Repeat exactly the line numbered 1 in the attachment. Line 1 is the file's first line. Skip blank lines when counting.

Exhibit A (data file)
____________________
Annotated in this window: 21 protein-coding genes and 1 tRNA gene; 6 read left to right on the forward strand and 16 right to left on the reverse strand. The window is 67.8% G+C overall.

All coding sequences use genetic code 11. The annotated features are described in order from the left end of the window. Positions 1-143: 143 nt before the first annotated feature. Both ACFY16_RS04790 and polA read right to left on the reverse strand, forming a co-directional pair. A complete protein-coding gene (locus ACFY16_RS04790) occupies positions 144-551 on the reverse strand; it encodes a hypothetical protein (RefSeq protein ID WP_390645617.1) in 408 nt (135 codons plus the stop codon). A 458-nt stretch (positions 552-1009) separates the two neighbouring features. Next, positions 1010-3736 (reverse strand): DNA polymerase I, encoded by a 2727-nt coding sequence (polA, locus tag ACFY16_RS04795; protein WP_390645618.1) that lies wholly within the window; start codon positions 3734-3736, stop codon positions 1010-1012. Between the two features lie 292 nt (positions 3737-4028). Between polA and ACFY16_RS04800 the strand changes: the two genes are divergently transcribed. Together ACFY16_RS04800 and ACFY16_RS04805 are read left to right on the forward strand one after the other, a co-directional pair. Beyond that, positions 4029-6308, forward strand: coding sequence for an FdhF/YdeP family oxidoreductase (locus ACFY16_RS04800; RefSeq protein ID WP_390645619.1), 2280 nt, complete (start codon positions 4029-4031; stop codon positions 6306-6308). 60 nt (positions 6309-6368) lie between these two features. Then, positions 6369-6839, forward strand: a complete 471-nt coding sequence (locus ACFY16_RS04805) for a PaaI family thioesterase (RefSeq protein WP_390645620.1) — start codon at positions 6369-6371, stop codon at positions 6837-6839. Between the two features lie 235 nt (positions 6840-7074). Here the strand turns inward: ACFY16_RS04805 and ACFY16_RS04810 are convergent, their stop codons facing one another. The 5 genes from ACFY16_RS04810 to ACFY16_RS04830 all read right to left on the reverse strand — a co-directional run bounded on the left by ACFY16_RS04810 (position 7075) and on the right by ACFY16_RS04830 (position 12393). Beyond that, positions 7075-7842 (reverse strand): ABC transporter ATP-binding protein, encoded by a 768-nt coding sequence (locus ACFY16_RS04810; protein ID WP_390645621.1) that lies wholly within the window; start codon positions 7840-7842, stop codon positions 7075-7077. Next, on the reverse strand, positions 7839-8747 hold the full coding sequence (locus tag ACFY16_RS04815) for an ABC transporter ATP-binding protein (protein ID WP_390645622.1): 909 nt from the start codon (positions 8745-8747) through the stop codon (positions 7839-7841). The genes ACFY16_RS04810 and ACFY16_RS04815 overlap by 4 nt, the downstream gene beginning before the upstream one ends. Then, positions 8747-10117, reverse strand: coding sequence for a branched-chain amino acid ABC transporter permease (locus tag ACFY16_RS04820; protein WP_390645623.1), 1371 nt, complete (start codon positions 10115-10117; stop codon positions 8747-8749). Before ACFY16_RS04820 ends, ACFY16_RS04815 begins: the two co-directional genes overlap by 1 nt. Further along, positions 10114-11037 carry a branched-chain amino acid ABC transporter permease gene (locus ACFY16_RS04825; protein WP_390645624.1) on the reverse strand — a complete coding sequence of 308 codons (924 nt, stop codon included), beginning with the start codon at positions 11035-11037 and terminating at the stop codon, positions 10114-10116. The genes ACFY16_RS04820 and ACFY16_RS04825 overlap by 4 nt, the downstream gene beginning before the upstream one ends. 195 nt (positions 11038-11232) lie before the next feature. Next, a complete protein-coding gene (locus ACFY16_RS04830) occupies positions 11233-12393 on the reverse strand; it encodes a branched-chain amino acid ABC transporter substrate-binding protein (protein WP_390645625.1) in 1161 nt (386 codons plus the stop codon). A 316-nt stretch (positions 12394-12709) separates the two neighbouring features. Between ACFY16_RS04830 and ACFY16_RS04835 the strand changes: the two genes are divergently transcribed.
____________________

Annotated in this window: 21 protein-coding genes and 1 tRNA gene; 6 read left to right on the forward strand and 16 right to left on the reverse strand. The window is 67.8% G+C overall.